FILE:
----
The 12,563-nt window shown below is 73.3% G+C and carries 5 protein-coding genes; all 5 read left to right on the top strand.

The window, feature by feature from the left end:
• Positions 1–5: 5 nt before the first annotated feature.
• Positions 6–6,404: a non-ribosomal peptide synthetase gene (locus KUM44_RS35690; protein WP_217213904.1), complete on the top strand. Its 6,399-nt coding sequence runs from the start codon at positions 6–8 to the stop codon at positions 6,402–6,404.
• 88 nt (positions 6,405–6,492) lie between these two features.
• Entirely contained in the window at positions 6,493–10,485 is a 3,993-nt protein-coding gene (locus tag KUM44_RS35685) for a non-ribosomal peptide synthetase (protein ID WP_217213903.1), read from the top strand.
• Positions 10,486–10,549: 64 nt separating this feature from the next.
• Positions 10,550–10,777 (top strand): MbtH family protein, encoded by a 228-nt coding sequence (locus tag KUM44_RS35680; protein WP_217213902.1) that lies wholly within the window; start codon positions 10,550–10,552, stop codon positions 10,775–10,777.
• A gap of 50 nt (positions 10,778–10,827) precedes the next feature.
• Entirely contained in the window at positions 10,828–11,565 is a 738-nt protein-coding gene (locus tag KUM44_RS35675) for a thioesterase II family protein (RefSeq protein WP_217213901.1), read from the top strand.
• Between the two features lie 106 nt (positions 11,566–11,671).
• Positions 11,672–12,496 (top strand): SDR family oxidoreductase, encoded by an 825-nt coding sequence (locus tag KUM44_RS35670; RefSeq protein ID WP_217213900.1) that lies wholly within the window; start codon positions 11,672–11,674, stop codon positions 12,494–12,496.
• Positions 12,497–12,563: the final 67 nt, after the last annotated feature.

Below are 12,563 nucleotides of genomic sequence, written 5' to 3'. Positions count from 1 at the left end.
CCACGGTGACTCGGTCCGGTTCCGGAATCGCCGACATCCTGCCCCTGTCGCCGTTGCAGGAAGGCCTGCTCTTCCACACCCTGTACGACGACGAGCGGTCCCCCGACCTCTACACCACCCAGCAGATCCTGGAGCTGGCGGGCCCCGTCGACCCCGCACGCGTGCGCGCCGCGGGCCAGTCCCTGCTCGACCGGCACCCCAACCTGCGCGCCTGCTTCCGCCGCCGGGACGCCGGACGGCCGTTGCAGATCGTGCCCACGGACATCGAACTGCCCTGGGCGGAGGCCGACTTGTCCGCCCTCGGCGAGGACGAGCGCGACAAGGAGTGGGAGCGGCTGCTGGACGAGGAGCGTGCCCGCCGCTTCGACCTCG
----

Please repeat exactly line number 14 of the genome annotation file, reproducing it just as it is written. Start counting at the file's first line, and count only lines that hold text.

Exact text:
Below are 12,563 nucleotides of genomic sequence, written 5' to 3'. Positions count from 1 at the left end.